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‘Speed flyer’ crashes on Smelter Mountain in Durango

27-year-old man in stable condition
A 27-year-old man who was speed flying, a form of paragliding, crashed Friday morning on Smelter Mountain southwest of downtown Durango. The man was complaining of severe back pain. Rescue workers climbed up Smelter Mountain to bring the man down to safety. He was in stable condition Friday afternoon. (Shane Benjamin/Durango Herald)

A 27-year-old man who was speed flying, a form of paragliding, crashed Friday morning on Smelter Mountain near downtown Durango.

The man, identified as Sean Englund, was complaining of severe back pain, according to other paragliders who were first on scene to check on his condition.

During a brief interview Friday afternoon from Mercy Hospital, Englund said he has been paragliding for five or six years and speed flying for two or three years.

“I am a skilled pilot,” he said. “I have flown across Mexico, all across the U.S., in Canada. So I'm proud of my skill, and it’s just the nature of the sport. Sometimes you win, sometimes you lose.”

He did not want to discuss his injuries, saying he didn’t want an article that reflected poorly on the sport.

Jeremiah St. Ours, a longtime local paraglider, said four people launched one after another Friday morning. Because of the line of sight, no one saw the crash occur, but they each saw Englund on the ground as they sailed overhead.

St. Ours said he was able to achieve enough lift and circle around to communicate with Englund from the air.

“I said Sean, are you OK? And he said ‘I’m hurt.’ And I said what hurts?” St. Ours said. “ … He said ‘I’m broken.’ And I said an ankle, a leg, an arm? And he said ‘No, my back.’”

The crash was reported at 7:49 a.m. by a driver who witnessed the crash while driving on Camino del Rio, said Chris Burke, spokesman for the La Plata County Sheriff’s Office.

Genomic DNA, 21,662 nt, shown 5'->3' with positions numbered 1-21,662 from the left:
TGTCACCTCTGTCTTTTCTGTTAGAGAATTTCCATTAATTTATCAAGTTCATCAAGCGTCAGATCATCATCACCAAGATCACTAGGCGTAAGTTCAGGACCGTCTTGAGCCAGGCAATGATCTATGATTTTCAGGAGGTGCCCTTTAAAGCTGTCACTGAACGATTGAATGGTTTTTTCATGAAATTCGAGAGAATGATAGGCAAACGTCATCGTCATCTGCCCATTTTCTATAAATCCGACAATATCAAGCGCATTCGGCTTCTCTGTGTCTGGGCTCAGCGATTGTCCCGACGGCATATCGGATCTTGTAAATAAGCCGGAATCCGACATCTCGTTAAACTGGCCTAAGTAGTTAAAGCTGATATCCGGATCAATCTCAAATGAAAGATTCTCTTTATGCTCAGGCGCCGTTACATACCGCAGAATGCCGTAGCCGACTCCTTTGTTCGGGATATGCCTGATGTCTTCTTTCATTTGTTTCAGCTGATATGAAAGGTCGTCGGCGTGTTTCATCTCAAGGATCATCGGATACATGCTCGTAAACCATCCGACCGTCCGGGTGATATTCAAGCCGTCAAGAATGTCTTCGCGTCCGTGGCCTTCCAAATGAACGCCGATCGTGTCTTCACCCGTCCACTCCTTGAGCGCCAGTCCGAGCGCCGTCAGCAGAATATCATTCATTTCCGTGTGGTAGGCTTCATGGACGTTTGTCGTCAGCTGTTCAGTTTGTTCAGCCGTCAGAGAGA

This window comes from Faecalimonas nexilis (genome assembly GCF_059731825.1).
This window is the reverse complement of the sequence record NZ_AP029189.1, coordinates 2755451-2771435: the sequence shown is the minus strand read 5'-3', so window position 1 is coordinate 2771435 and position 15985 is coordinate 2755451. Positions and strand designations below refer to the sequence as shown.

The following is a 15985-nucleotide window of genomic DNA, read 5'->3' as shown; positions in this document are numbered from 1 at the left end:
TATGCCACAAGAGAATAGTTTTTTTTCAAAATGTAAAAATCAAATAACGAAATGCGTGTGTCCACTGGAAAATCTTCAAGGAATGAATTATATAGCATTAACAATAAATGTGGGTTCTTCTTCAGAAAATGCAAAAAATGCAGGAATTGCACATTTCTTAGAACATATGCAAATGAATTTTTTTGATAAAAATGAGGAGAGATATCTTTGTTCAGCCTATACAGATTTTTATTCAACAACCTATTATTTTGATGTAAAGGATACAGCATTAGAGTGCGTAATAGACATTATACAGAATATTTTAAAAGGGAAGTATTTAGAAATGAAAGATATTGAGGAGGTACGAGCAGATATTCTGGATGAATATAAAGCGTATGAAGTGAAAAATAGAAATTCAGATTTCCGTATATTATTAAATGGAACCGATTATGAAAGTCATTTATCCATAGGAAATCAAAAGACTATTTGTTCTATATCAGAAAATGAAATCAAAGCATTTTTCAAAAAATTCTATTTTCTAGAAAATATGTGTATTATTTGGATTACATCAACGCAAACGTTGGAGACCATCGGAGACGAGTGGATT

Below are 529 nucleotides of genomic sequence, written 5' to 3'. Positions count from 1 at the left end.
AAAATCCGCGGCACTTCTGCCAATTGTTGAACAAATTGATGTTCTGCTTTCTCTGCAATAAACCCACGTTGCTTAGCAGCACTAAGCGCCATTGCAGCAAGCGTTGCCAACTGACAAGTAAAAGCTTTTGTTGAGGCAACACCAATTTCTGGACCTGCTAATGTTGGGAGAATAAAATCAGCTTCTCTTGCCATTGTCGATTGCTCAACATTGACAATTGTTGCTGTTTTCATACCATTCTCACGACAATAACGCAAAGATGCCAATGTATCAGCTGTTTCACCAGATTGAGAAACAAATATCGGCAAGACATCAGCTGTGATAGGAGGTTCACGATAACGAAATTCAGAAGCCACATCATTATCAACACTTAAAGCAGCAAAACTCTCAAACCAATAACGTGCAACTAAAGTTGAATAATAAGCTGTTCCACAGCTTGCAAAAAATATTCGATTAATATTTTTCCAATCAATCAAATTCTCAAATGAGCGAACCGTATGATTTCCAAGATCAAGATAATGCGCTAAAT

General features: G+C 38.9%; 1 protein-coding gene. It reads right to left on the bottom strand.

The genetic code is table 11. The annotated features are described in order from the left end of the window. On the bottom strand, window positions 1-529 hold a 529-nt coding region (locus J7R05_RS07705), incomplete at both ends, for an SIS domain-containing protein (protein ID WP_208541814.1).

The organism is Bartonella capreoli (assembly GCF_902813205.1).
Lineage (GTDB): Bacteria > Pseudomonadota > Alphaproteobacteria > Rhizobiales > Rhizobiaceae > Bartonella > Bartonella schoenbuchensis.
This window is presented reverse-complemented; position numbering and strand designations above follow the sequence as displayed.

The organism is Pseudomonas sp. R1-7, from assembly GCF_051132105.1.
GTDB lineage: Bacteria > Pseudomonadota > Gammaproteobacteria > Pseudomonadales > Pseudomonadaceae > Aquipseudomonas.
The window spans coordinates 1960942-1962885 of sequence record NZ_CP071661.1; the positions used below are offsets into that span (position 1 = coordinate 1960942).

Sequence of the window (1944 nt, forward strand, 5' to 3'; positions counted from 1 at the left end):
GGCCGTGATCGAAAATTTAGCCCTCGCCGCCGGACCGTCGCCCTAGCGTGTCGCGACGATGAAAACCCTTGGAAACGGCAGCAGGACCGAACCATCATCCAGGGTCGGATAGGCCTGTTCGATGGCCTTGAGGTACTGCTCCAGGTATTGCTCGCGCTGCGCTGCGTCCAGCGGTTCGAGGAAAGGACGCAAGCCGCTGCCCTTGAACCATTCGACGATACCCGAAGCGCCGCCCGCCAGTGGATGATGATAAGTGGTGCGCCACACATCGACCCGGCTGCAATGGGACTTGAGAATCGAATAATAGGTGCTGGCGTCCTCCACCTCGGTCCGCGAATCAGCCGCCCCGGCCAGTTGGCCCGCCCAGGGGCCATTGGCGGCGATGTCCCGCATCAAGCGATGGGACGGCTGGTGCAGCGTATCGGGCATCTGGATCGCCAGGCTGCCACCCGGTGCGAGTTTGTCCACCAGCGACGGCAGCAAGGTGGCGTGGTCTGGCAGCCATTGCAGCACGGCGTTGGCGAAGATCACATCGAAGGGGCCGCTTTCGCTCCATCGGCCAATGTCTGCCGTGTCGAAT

The crash occurred more than halfway up the mountain on a steep slope with thick oak brush and a deep ravine running up the length of the hillside.

First responders used chain saws to clear a path for rescue workers to bring the man down.

St. Ours said the other three paragliders landed safely and immediately ran up the mountain to check on Englund.

“He was obviously going into shock. He was in extreme pain, but he was conscious and lucid,” St. Ours said.

St. Ours said speed flyers use smaller “wings” than paragliders, which make them faster and more maneuverable. But it also means they don’t get the same loft as paragliders.

“We're going to try and analyze things, but apparently he misjudged his depth and had an impact with the ground at some point,” St. Ours said. “Whether it was first with the wing or first with his body we don't know. But his wing is pretty torn up. All of his gear is pretty torn up.”

Grady James, another paraglider, said he launched about five minutes after Englund.

“I flew over the top of him and yelled down,” James said. “I said, are you OK? And he said ‘no.’”

James said he ran up the mountain to the crash site. Englund asked James to give him space, so he backed up. James believes Englund didn’t want the attention, similar to a young boy who might eschew attention after stubbing a toe.

“I determined that he was talking and he was wiggling his toes,” James said.

About 20 rescue workers responded, including members from La Plata County Search and Rescue, the Sheriff’s Office, the Durango Police Department and Durango Fire Protection District. They used ropes and pulleys and a stretcher to bring Englund down the mountain.

Residents have used Smelter Mountain for paragliding for decades. Officials went back and forth on whether it was a legal activity in the 2010s, but in 2018 Colorado Parks and Wildlife gave its blessing to the activity at that location.

St. Ours said Friday’s crash is the first and only crash he is aware of since 1988, the first year he launched from Smelter Mountain.

“It’s just a one in a million kind of accident,” he said. “In all these years, we’ve never had an accident until today.”

Englund said he is also a professional highliner, which involves traversing suspended ropes at high distances. He belongs to several organizations and has certifications related to his high-altitude sports, he said.

“I'm very safety-oriented and very driven toward being on the safe side,” he said. “ … I think safety is a huge thing.”


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